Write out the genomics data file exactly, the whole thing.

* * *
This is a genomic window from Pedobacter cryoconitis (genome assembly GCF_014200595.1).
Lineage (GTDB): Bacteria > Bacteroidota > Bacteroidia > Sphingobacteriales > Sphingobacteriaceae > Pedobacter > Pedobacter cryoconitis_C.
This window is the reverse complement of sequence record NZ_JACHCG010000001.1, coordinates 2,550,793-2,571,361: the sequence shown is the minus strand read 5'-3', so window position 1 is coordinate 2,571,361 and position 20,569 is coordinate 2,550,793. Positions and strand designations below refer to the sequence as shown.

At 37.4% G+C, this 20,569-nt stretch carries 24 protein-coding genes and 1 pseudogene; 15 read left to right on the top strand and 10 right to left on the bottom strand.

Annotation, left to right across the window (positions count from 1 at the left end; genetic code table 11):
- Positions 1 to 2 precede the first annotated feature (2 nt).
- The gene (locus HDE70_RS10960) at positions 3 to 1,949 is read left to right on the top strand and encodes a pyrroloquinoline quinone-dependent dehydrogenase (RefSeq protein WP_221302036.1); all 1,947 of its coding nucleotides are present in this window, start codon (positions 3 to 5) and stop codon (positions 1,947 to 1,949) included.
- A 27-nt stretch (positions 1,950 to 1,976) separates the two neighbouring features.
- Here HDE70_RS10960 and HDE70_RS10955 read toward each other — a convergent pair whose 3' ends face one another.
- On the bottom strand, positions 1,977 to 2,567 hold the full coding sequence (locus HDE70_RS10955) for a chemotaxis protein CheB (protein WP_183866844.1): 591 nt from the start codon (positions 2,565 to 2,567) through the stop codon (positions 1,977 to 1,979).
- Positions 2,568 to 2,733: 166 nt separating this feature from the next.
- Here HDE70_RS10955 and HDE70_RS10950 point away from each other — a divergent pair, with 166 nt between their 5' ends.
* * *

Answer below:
This is a genomic window from Pedobacter cryoconitis (genome assembly GCF_014200595.1).
Lineage (GTDB): Bacteria > Bacteroidota > Bacteroidia > Sphingobacteriales > Sphingobacteriaceae > Pedobacter > Pedobacter cryoconitis_C.
This window is the reverse complement of sequence record NZ_JACHCG010000001.1, coordinates 2,550,793-2,571,361: the sequence shown is the minus strand read 5'-3', so window position 1 is coordinate 2,571,361 and position 20,569 is coordinate 2,550,793. Positions and strand designations below refer to the sequence as shown.

At 37.4% G+C, this 20,569-nt stretch carries 24 protein-coding genes and 1 pseudogene; 15 read left to right on the top strand and 10 right to left on the bottom strand.

Annotation, left to right across the window (positions count from 1 at the left end; genetic code table 11):
- Positions 1 to 2 precede the first annotated feature (2 nt).
- The gene (locus HDE70_RS10960) at positions 3 to 1,949 is read left to right on the top strand and encodes a pyrroloquinoline quinone-dependent dehydrogenase (RefSeq protein WP_221302036.1); all 1,947 of its coding nucleotides are present in this window, start codon (positions 3 to 5) and stop codon (positions 1,947 to 1,949) included.
- A 27-nt stretch (positions 1,950 to 1,976) separates the two neighbouring features.
- Here HDE70_RS10960 and HDE70_RS10955 read toward each other — a convergent pair whose 3' ends face one another.
- On the bottom strand, positions 1,977 to 2,567 hold the full coding sequence (locus HDE70_RS10955) for a chemotaxis protein CheB (protein WP_183866844.1): 591 nt from the start codon (positions 2,565 to 2,567) through the stop codon (positions 1,977 to 1,979).
- Positions 2,568 to 2,733: 166 nt separating this feature from the next.
- Here HDE70_RS10955 and HDE70_RS10950 point away from each other — a divergent pair, with 166 nt between their 5' ends.